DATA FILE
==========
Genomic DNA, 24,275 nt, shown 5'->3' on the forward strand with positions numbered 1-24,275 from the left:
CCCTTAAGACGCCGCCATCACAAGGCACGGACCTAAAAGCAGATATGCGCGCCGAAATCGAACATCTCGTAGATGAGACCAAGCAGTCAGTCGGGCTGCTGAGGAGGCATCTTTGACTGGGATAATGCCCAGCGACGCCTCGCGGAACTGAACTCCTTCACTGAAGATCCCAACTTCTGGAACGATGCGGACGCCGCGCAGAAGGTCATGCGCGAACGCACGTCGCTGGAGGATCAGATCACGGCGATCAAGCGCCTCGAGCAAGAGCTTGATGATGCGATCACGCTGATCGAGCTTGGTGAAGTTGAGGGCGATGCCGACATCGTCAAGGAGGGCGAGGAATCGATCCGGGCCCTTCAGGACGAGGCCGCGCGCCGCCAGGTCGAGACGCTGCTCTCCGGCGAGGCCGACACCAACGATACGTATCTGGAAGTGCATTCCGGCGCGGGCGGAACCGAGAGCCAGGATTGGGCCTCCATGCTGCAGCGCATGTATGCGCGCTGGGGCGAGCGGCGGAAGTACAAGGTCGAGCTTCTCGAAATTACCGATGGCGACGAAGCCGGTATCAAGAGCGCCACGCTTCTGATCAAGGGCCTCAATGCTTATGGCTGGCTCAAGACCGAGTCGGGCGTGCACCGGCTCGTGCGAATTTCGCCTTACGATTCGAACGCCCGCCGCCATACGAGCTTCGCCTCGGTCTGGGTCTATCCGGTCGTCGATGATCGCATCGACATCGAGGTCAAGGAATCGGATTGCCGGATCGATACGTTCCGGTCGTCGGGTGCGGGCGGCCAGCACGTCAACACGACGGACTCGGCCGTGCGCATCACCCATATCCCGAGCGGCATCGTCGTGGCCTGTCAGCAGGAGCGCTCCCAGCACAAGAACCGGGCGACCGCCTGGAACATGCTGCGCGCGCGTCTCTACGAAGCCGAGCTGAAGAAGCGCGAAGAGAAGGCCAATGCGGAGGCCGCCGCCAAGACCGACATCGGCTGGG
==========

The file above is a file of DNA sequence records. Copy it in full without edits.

Genomic DNA, 24,275 nt, shown 5'->3' on the forward strand with positions numbered 1-24,275 from the left:
CCCTTAAGACGCCGCCATCACAAGGCACGGACCTAAAAGCAGATATGCGCGCCGAAATCGAACATCTCGTAGATGAGACCAAGCAGTCAGTCGGGCTGCTGAGGAGGCATCTTTGACTGGGATAATGCCCAGCGACGCCTCGCGGAACTGAACTCCTTCACTGAAGATCCCAACTTCTGGAACGATGCGGACGCCGCGCAGAAGGTCATGCGCGAACGCACGTCGCTGGAGGATCAGATCACGGCGATCAAGCGCCTCGAGCAAGAGCTTGATGATGCGATCACGCTGATCGAGCTTGGTGAAGTTGAGGGCGATGCCGACATCGTCAAGGAGGGCGAGGAATCGATCCGGGCCCTTCAGGACGAGGCCGCGCGCCGCCAGGTCGAGACGCTGCTCTCCGGCGAGGCCGACACCAACGATACGTATCTGGAAGTGCATTCCGGCGCGGGCGGAACCGAGAGCCAGGATTGGGCCTCCATGCTGCAGCGCATGTATGCGCGCTGGGGCGAGCGGCGGAAGTACAAGGTCGAGCTTCTCGAAATTACCGATGGCGACGAAGCCGGTATCAAGAGCGCCACGCTTCTGATCAAGGGCCTCAATGCTTATGGCTGGCTCAAGACCGAGTCGGGCGTGCACCGGCTCGTGCGAATTTCGCCTTACGATTCGAACGCCCGCCGCCATACGAGCTTCGCCTCGGTCTGGGTCTATCCGGTCGTCGATGATCGCATCGACATCGAGGTCAAGGAATCGGATTGCCGGATCGATACGTTCCGGTCGTCGGGTGCGGGCGGCCAGCACGTCAACACGACGGACTCGGCCGTGCGCATCACCCATATCCCGAGCGGCATCGTCGTGGCCTGTCAGCAGGAGCGCTCCCAGCACAAGAACCGGGCGACCGCCTGGAACATGCTGCGCGCGCGTCTCTACGAAGCCGAGCTGAAGAAGCGCGAAGAGAAGGCCAATGCGGAGGCCGCCGCCAAGACCGACATCGGCTGGG